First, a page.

3. Protein Helps You Avoid Overeating

Before you start considering the mountain of buttered rolls and you sister-in-law’s infamous cream-of-mushroom casserole, eat something with protein in it. A quinoa salad, lentil soup, or small portion of chicken can help prevent spikes in blood sugar levels while keeping you fuller for longer. With the extended feeling of satiety that protein offers, you’ll be less likely to go to town on that cookie platter.3

Plus protein (including non-animal protein) is an essential tool for building muscle, which as Savers know is essential to growing strong bones. Before your next holiday soiree, start with a healthy source of protein to prepare yourself to eat in moderation.

4. Stay Full With Plenty Of Fiber

You will stay fuller longer if you’ll include high fiber foods in your holiday indulgences.4 So don’t forsake that crudité platter. The fiber in those vegetables will stick with you, protecting you from impulsively eating acidifying foods later on. Plus fiber promotes bone health by supporting the liver.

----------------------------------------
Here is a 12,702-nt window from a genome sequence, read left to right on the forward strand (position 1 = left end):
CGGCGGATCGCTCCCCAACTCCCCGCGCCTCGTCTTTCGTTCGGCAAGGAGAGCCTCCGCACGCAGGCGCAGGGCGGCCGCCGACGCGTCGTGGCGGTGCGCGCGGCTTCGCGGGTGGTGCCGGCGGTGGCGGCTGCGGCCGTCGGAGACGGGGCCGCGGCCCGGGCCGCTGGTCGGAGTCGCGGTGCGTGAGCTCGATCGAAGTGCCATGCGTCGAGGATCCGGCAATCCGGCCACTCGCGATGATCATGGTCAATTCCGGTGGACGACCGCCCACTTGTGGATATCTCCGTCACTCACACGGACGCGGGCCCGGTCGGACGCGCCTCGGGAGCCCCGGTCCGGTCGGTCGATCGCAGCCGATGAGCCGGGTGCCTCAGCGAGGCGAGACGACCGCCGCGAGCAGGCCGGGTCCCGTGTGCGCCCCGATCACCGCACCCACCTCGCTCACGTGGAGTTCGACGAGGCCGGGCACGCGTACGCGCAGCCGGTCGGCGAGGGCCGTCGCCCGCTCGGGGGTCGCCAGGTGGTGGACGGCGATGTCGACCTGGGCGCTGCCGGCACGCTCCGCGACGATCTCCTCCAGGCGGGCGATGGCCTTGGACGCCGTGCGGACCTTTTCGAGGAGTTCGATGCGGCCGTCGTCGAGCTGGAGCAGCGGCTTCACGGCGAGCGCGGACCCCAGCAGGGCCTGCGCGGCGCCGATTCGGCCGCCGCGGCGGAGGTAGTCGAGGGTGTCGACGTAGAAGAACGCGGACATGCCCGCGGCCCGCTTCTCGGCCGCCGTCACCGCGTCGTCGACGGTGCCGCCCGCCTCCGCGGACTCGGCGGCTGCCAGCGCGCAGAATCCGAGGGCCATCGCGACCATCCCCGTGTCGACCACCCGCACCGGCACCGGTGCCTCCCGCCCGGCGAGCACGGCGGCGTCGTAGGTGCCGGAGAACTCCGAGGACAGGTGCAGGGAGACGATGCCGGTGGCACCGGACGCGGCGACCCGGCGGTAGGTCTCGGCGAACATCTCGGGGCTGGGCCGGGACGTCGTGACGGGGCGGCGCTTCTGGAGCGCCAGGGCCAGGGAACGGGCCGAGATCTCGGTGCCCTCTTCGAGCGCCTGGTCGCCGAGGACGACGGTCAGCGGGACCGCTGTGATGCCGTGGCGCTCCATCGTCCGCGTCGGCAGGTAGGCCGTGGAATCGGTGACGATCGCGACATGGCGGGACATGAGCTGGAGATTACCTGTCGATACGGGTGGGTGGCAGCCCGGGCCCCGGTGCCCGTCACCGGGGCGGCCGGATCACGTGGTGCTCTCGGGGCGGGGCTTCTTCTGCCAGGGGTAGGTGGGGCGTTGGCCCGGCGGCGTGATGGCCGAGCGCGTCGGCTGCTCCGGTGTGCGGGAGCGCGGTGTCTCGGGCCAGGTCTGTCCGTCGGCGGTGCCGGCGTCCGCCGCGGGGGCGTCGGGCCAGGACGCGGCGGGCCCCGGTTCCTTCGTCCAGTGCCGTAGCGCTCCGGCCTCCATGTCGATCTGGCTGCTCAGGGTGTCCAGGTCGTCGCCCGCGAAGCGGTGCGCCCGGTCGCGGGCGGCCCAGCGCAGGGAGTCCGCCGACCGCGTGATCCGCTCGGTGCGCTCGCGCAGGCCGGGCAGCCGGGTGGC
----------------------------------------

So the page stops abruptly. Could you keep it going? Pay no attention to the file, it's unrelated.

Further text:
5. Focus on Healthy Fats

It’s true that there are many unhealthy fats on the holiday table. Avoid the refined sugar and the fatty meats, but embrace the healthier monounsaturated and polyunsaturated fats that are found in avocados, nuts and olive oil. You need fats in your diet to absorb fat-soluble nutrients like vitamins A, E and even the bone essential vitamin D.

6. Shun The Sugar

Beware of the piles of chocolate chip cookies, the mugs of chocolate mousse and the other sickly sweets that are ever present this time of year. The refined, added sugar in these items contributes to many ills, including obesity, cardiovascular disease, and the destruction of bone.5

In addition to the obviously sugary choices, there is a surprising amount of refined sugar in many simple carbs like white bread, dinner rolls or buttery crackers. Opt instead for whole grains and try to get the complex carbohydrates in legumes, sweet potatoes, or quinoa.

And don’t forget that there are plenty of bone-healthy carbohydrates available in alkalizing fruits and vegetables!

7. Empower Yourself With Choice

Often we get stuck in a less than useful moral dichotomy when considering food, in which healthy foods are the only conscionable choice and everything that is not healthy is bad and forbidden. This leads to a sense that you can’t have certain foods, which tends to inspire a rebellious desire to have them anyway.6

Instead of playing these head games with yourself, acknowledge the power you have in the choices you make. Remind yourself that you can eat a giant slice of pecan pie, but you don’t want to, because you know it will make you feel bad later, and doesn’t help you accomplish your goals.